As at present, it could provide an open forum, including the group mentor, to support
interactive portfolio tasks, analogous to small group work-shops in face-to-face meetings.
It could also develop a “student only forum (using technology such as a chat room, to provide
confidential student space), analogous to student break sessions at face-to-face meetings.
In future FOLIO courses, should the buddy system continue with the first model, or should it
add or even move towards the second format?
At the moment the buddy groups do not have deadlines. Setting timescales for buddy tasks would
make sequential buddy tasks easier, where some members cannot work on their material until
earlier members in the chain have completed their contributions. But, this would reduce the
asynchronous nature of the course, allowing individual flexibility around leave and part-time
work patterns. There seem three possible options for future buddy tasks:
Leave things as they are (to maximize the benefits of an asynchronous approach)
Build in deadlines, so that each group must keep to a predetermined timetable for group work
Invite each group to set its own deadlines by negotiation within the group.
How should the buddy system approach deadlines for coursework in future folio courses?
Some librarians still require convincing that “knowledge management” is useful concept, rather
than just a passing fad. One student withdrew from active participation early in the course,
because she felt that her attitude to KM made participation problematic, but requested that she
continue receiving the course material for information. Another student, although writing a clear,
articulate and logical portfolio, made it clear that she remained unconvinced by the arguments in
favour of KM at the end of the course, and as course facilitator, I (AJOR) have some sympathy
with her reasoning.
Is the concept of knowledge management relevant to front-line healthcare librarians?
Appendix A: student course evaluation and comments
Available from the FOLIO team on request
Appendix B: details of course content
Day / Message Material provided: Student activity Portfolio output:
1. Introduction Contact details for course; housekeeping; key web-pages
2. Group icebreaker Introductory message Develop icebreaker Icebreaker
3. Questionnaire On-line questionnaire about KM Completion of questionnaire
4. Briefing 1 What is knowledge management? Reading briefing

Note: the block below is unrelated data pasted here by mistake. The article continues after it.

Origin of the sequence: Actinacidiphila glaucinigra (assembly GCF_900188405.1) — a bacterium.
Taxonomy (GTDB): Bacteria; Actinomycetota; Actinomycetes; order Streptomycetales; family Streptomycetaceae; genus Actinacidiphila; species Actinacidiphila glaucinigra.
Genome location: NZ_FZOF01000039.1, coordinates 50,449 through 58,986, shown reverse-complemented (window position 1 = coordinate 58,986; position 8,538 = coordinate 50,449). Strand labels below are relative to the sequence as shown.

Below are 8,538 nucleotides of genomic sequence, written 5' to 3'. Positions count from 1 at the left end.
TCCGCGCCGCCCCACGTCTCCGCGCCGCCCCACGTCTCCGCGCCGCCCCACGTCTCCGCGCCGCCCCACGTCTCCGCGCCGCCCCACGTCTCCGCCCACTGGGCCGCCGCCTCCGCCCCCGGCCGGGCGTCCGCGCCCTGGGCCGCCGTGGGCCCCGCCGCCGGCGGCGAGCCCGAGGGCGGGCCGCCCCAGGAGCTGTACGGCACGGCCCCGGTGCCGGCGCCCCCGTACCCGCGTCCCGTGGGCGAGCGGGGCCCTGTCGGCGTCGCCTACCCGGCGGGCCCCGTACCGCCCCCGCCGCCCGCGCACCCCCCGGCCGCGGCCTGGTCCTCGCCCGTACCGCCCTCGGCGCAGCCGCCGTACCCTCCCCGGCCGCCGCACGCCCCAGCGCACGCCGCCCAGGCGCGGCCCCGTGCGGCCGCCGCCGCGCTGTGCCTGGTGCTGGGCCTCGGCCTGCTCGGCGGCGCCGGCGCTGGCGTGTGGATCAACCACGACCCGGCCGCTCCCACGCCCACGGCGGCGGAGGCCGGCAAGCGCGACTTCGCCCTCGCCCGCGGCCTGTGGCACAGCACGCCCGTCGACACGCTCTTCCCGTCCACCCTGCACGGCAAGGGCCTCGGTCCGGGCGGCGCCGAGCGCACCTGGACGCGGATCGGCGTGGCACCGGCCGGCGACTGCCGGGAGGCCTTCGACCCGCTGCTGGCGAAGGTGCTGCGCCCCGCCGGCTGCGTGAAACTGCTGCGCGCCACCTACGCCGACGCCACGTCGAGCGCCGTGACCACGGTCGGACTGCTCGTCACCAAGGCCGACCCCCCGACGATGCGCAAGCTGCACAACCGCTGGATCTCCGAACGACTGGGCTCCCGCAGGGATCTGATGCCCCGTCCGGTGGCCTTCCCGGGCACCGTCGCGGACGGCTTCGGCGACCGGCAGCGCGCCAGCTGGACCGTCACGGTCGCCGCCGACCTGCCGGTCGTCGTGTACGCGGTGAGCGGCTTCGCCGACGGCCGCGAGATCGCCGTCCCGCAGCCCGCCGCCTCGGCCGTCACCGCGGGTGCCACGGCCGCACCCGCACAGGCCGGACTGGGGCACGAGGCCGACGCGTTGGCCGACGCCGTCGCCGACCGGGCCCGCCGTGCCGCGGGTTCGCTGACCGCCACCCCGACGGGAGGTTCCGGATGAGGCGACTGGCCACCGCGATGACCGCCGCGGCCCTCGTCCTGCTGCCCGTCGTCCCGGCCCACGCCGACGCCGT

5. PowerPoint Knowledge management in a PCT Reading PowerPoint
6. Buddy exercise Mallard Valley PCT case study (from PowerPoint) Group discussion Organisational examples of audit etc
7. Guided reading Paper by Ferguson on KM Reading to answer specific questions Answers to set questions
8. Briefing Components of a KM Strategy Reading briefing
9. Knowledge audit Various resources about knowledge audits Reading
10. Knowledge champions Knowledge champions Identify local knowledge champions List of knowledge champions
11. Knowledge mapping Knowledge mapping Buddy group discussion Organisational “knowledge map”
12. Readiness Knowledge management questionnaire Questionnaire completions Responses and reflection
13. Environment scanning Environment scanning Application to own work place Organizational scanning activities
14. Briefing Classifying and Codifying Knowledge Reading briefing
15. Quiz Quiz questions* Completion of quiz Quiz answers
16. Group discussion Information about intranets Group discussion on intranets Organisational use of intranets
17. Skills directories NeLH Knowledge Management Specialist toolkit Reading
18. Resource sharing Digital Libraries Network weblog Reading weblog to answer questions Answers
19. Knowledge harvesting Sue Andrews' article: Late-harvested knowledge Reading and reflection
20. Competition Competition questions Competition answers
21. Briefing Briefing Communities of Practice Reading briefing
22. PowerPoint The NeLH Specialist Libraries as a community of practice Reading PowerPoint
23. Individual exercise Further information on communities of practice Reading / reflection on Communities of practice Reflections
24 Individual exercise Selling the benefits of KM Debate about evaluating KM Contribution to debate
25. Group debate Methods of evaluating KM Identification of themes
26. Briefing Knowledge Transfer and Knowledge Exchange Reading
27. Competition results Competition results
28. Action plan Devising action plan to promote KM Action plan
29. Summary Course summary Reflection Personal reflection
30. Course conclusion Message about administrative tasks, portfolios, buddies and Sending farewell message to buddy; completion
Quiz answers extension of submission dates. of portfolio and post-course questionnaires.
Post-course Two reminders about completion of portfolios and feedback
*On-line forms no longer active.